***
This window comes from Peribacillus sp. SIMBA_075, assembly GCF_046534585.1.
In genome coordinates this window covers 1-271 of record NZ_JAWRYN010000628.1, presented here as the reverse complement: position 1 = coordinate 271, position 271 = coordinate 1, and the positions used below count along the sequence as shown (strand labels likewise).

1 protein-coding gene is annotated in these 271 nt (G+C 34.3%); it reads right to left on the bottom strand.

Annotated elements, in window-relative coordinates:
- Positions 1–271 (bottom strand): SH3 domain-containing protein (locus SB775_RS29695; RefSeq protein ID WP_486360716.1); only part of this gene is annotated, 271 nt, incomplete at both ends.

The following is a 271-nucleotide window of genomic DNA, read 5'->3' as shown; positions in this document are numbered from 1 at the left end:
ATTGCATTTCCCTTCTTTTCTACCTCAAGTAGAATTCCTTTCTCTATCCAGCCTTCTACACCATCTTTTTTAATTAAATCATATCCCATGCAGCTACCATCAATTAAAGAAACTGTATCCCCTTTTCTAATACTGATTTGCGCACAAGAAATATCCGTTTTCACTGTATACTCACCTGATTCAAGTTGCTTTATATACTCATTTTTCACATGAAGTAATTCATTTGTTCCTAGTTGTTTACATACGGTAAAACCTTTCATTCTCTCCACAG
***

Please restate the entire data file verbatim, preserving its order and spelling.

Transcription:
This window comes from Peribacillus sp. SIMBA_075, assembly GCF_046534585.1.
In genome coordinates this window covers 1-271 of record NZ_JAWRYN010000628.1, presented here as the reverse complement: position 1 = coordinate 271, position 271 = coordinate 1, and the positions used below count along the sequence as shown (strand labels likewise).

1 protein-coding gene is annotated in these 271 nt (G+C 34.3%); it reads right to left on the bottom strand.

Annotated elements, in window-relative coordinates:
- Positions 1–271 (bottom strand): SH3 domain-containing protein (locus SB775_RS29695; RefSeq protein ID WP_486360716.1); only part of this gene is annotated, 271 nt, incomplete at both ends.

The following is a 271-nucleotide window of genomic DNA, read 5'->3' as shown; positions in this document are numbered from 1 at the left end:
ATTGCATTTCCCTTCTTTTCTACCTCAAGTAGAATTCCTTTCTCTATCCAGCCTTCTACACCATCTTTTTTAATTAAATCATATCCCATGCAGCTACCATCAATTAAAGAAACTGTATCCCCTTTTCTAATACTGATTTGCGCACAAGAAATATCCGTTTTCACTGTATACTCACCTGATTCAAGTTGCTTTATATACTCATTTTTCACATGAAGTAATTCATTTGTTCCTAGTTGTTTACATACGGTAAAACCTTTCATTCTCTCCACAG